17. The flashlight recited in claim 14, wherein said insulator has a hollow contact chamber formed at the interior thereof, said first electrical contact located at one end of said contact chamber to be moved into or out of engagement with said source of power to complete or open said electrical circuit path, a second electrical contact located at the opposite end of said contact chamber and electrically connected in said circuit path to said lightbulb, and electrically conductive resilient means connected in said circuit path and extending between said first and second contacts.
18. The flashlight recited in claim 17, wherein said resilient means extending between said first and second contacts in said contact chamber of said insulator is a compression spring.
19. The flashlight recited in claim 18, wherein said first contact is slidable through said contact chamber of said insulator towards said second contact when said insulator moves in said first direction through said body and said first contact is moved into engagement with said source of power to complete the electrical circuit path to said lightbulb, such that said compression spring is compressed between said first and second contacts.
Description
BACKGROUND OF THE INVENTION

1. Field of the Invention

This invention relates to a miniature, adjustable beam flashlight having a switch control nut that is rotatable around the body of the flashlight for closing a switch assembly in order to energize a lightbulb and adjust the light beam produced thereby. The foregoing is accomplished without having to manipulate the head of the flashlight as is otherwise required to operate some conventional adjustable beam flashlights.

2. Background Art

Miniaturized, adjustable beam flashlights are commercially available for providing a user with a compact, lightweight source of light. In the case of one popular adjustable beam flashlight, the user is required to rotate or otherwise manipulate the head of the flashlight in order to close a switch and thereby energize a lightbulb. That is to say, the head of the flashlight is moved axially so as to either supply power to or remove power from the bulb. However, a relatively large amount of strength and/or the use of both hands may be required for the user to operate such a flashlight. Some users, particularly the elderly, disabled or young children, find this requirement to be inconvenient which, in some cases, may render the flashlight useless.

Examples of patents relating to a miniature flashlight where the head of the flashlight is displaced (i.e. rotated and/or axially advanced) relative to the body so as to energize the lightbulb are available by referring to one or more of the following U.S. Pat. Nos.:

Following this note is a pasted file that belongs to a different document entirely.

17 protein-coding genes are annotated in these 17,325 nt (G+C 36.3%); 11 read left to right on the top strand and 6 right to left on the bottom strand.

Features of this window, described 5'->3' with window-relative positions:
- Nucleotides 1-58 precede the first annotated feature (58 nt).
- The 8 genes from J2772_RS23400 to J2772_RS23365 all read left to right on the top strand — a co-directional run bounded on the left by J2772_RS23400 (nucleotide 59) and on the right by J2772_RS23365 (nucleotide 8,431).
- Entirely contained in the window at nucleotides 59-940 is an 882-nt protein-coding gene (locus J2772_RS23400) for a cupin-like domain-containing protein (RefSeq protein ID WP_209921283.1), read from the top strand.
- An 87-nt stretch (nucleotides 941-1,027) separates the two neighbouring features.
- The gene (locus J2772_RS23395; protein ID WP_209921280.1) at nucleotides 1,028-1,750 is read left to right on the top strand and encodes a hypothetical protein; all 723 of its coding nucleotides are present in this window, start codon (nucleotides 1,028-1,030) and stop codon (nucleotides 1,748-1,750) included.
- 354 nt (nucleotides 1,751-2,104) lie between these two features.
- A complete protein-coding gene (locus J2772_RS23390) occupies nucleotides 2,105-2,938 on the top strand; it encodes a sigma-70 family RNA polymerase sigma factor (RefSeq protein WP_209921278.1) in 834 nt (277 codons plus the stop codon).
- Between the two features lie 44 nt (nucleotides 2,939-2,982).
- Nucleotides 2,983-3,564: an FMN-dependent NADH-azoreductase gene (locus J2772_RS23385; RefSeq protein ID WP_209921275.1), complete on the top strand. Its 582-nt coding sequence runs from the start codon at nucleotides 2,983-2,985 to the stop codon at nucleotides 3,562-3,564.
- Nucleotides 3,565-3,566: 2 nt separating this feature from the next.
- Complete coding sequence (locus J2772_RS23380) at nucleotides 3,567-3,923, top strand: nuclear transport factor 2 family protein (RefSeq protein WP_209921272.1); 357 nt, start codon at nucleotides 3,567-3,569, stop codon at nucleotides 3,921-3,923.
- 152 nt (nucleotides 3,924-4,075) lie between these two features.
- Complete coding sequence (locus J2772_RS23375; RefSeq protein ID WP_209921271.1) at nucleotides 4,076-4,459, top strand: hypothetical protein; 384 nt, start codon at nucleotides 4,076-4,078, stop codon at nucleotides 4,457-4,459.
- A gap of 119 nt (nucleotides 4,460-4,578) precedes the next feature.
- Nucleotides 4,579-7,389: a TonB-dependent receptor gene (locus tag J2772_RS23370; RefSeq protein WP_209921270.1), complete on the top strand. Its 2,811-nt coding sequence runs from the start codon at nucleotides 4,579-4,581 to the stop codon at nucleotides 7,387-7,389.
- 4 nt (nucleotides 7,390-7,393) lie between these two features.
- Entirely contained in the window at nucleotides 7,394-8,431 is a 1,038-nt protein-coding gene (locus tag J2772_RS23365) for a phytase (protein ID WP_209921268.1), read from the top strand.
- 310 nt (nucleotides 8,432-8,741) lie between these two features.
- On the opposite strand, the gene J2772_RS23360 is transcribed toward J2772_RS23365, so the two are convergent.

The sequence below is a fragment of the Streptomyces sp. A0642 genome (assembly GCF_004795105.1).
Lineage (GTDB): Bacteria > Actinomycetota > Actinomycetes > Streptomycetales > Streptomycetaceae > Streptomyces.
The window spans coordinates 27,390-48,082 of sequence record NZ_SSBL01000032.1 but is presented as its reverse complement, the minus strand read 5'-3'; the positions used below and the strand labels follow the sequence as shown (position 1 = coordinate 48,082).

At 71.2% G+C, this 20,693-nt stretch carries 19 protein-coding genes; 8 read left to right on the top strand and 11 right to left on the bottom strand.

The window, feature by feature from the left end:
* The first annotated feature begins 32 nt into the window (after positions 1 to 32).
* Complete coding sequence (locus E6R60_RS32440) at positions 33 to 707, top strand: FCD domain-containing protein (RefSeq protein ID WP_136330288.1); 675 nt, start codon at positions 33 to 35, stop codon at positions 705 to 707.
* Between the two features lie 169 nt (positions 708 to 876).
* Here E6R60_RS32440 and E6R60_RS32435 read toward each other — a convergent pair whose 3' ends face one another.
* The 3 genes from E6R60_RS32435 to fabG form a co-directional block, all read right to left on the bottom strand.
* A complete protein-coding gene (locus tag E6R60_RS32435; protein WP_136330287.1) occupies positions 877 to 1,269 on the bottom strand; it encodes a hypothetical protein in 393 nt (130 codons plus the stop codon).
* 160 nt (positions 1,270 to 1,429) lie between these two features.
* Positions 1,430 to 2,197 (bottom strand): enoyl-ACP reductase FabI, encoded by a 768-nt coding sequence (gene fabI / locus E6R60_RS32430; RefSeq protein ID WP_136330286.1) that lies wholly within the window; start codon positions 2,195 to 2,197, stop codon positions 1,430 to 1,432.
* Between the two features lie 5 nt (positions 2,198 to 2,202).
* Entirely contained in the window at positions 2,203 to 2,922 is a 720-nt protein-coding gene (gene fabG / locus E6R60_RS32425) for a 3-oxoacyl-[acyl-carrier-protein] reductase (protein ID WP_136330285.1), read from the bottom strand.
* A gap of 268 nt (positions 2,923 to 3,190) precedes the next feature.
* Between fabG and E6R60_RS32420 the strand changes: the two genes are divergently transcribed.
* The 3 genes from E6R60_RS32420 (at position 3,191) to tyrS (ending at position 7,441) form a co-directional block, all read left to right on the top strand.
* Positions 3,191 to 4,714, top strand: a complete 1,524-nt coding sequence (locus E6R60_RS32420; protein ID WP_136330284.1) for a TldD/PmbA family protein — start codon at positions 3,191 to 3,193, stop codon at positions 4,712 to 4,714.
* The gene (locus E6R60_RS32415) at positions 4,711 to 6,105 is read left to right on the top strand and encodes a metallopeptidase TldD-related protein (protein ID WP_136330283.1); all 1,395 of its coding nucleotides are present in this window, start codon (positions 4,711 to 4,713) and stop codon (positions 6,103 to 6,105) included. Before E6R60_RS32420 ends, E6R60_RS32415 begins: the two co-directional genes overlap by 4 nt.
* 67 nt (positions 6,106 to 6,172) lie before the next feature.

4,823,242 Apr. 18, 1989

4,864,474 Sep. 5, 1989

5,121,308 Jun. 9, 1992

5,143,441 Sep. 1, 1992

Examples of patents relating to a miniature flashlight where the lightbulb is moved axially relative to the head to adjust the light beam are available by referring to one or more of the following U.S. Pat. Nos.:

4,388,673 Jun. 14, 1983

4,527,223 Jul. 2, 1985

4,956,755 Sep. 11, 1990

SUMMARY OF THE INVENTION

A miniature, adjustable beam flashlight is disclosed having a tubular body or barrel, a head at the front of the body, and a removable end cap at the rear of the body to facilitate the removal or replacement of batteries. A switch control nut is rotatable around the body to open or close a switch assembly and thereby control the energization of the lightbulb of the flashlight. What is more, a rotation of the switch control nut around the body also causes an axial displacement of the lightbulb relative to the head so as to adjust the diameter and magnitude of the light beam. The foregoing is accomplished without requiring the user to manipulate the head of the flashlight, such that the head remains stationary as the switch control nut is rotated and the lightbulb is axially displaced.

The rotatable switch control nut is coupled by means of a pair of drive pins to the switch assembly at a contact insulator which is located within and movable reciprocally through the body of the flashlight. The drive pins extend between the nut and the insulator by way of upwardly and forwardly sloping slots formed through the body. A rotation of the switch control nut causes a corresponding axial movement of the contact insulator through the body. The contact insulator carries a pair of contacts which are adapted to complete an electrical conduction path between the batteries and the lightbulb. When the switch control nut is rotated in a first direction, the switch assembly is disposed in the off position, such that the contact insulator and the contacts thereof are spaced from the batteries to open the electrical conduction path between the batteries and the lightbulb, whereby the lightbulb is deenergized. When the switch control nut is rotated in the opposite direction, the switch assembly is disposed in the on position, such that the contact insulator engages the batteries to complete the electrical conduction path (via the contacts carried by the insulator) between the batteries and the lightbulb, whereby the lightbulb is now energized.